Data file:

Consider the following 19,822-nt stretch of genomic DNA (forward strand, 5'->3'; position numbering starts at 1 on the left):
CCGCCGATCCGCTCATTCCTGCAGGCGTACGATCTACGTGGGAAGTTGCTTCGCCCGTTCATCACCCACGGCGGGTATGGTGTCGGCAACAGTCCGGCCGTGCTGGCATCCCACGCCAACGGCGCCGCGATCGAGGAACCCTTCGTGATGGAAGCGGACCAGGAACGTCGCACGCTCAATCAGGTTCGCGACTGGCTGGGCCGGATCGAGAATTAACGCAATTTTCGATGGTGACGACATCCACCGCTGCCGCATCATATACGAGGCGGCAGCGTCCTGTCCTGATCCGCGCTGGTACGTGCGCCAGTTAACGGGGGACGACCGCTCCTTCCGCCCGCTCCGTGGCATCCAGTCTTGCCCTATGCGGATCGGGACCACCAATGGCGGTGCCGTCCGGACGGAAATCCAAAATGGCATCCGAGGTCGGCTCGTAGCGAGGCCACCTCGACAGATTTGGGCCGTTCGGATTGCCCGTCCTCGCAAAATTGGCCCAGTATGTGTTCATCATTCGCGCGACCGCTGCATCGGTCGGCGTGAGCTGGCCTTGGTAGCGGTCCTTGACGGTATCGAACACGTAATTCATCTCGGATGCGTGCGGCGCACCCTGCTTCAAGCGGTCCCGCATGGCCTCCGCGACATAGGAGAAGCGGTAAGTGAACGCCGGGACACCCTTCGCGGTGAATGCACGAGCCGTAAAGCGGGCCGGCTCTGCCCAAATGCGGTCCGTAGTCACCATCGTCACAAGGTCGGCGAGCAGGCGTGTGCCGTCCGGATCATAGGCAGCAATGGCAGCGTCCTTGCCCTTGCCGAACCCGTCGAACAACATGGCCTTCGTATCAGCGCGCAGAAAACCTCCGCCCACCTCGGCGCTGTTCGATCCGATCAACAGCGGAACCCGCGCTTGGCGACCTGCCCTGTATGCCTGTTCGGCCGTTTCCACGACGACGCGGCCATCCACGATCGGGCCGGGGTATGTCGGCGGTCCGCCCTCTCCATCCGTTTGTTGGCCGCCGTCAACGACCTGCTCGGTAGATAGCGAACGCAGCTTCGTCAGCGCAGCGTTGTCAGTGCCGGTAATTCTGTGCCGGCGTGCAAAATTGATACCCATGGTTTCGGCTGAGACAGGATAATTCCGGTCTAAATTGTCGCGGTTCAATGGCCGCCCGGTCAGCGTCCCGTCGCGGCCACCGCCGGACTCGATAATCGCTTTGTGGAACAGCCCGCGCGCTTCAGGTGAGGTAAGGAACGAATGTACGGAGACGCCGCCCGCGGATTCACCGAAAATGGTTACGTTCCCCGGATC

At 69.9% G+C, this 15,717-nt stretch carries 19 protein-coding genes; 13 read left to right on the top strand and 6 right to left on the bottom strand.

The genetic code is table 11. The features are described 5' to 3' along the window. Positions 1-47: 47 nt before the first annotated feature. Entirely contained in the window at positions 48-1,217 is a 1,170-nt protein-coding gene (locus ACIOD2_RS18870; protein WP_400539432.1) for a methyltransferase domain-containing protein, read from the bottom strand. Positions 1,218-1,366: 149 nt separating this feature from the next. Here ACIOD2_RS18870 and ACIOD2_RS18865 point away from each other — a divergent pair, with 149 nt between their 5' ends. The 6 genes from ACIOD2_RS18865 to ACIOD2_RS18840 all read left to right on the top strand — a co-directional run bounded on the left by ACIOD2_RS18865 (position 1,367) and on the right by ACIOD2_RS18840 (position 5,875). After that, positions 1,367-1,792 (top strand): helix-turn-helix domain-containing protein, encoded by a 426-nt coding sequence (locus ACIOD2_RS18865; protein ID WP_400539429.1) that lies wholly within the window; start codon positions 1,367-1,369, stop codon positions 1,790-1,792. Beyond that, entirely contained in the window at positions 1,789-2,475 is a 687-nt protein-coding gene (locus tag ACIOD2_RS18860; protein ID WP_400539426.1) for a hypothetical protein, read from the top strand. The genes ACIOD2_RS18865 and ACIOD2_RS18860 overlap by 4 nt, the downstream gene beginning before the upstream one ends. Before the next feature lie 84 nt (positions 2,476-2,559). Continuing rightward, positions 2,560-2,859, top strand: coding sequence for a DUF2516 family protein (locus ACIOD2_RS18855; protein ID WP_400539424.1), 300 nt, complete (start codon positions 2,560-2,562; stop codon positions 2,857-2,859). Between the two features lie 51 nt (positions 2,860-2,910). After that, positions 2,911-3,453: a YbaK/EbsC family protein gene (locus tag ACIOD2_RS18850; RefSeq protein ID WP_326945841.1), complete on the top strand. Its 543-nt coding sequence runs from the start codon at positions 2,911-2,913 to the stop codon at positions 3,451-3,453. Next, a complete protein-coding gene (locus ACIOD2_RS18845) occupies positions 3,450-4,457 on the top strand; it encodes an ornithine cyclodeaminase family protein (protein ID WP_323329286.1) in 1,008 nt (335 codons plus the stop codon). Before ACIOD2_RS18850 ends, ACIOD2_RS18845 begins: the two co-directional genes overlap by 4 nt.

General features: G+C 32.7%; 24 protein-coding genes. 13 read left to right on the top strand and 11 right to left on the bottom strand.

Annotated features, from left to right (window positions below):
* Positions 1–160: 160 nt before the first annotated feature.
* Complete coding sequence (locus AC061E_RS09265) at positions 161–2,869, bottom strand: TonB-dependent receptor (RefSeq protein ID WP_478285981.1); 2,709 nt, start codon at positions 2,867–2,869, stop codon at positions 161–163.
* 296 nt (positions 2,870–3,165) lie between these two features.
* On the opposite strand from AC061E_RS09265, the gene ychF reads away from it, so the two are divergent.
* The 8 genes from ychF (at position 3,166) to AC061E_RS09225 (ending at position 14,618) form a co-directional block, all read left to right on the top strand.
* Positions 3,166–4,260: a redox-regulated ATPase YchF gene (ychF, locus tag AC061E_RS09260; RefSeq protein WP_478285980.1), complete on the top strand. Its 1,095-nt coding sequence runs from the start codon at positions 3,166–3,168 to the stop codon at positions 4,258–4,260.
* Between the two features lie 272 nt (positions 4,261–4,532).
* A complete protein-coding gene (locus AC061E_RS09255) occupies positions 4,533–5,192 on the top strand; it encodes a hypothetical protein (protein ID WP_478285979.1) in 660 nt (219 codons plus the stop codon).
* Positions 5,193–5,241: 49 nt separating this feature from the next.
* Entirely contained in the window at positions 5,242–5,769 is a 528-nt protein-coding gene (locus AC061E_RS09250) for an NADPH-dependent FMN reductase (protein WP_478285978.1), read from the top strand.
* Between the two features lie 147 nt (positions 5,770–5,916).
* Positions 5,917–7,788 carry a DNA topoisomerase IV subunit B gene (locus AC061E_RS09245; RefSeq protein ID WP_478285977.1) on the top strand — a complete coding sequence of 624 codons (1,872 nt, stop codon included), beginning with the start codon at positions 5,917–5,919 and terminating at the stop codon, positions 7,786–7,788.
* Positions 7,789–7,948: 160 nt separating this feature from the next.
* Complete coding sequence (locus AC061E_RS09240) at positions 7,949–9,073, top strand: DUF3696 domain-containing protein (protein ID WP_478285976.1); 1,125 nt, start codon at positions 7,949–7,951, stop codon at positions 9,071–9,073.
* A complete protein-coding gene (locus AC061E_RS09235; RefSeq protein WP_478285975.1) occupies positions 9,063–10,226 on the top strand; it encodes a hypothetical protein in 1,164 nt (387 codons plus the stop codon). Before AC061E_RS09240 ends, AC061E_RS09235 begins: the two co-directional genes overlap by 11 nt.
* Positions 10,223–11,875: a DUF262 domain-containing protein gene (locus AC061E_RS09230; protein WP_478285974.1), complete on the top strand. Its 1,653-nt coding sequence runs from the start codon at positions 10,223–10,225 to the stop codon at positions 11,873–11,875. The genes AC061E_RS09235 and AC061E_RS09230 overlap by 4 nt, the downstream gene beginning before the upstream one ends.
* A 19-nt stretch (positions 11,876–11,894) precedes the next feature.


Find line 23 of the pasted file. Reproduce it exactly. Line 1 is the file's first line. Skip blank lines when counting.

* A 19-nt stretch (positions 11,876–11,894) precedes the next feature.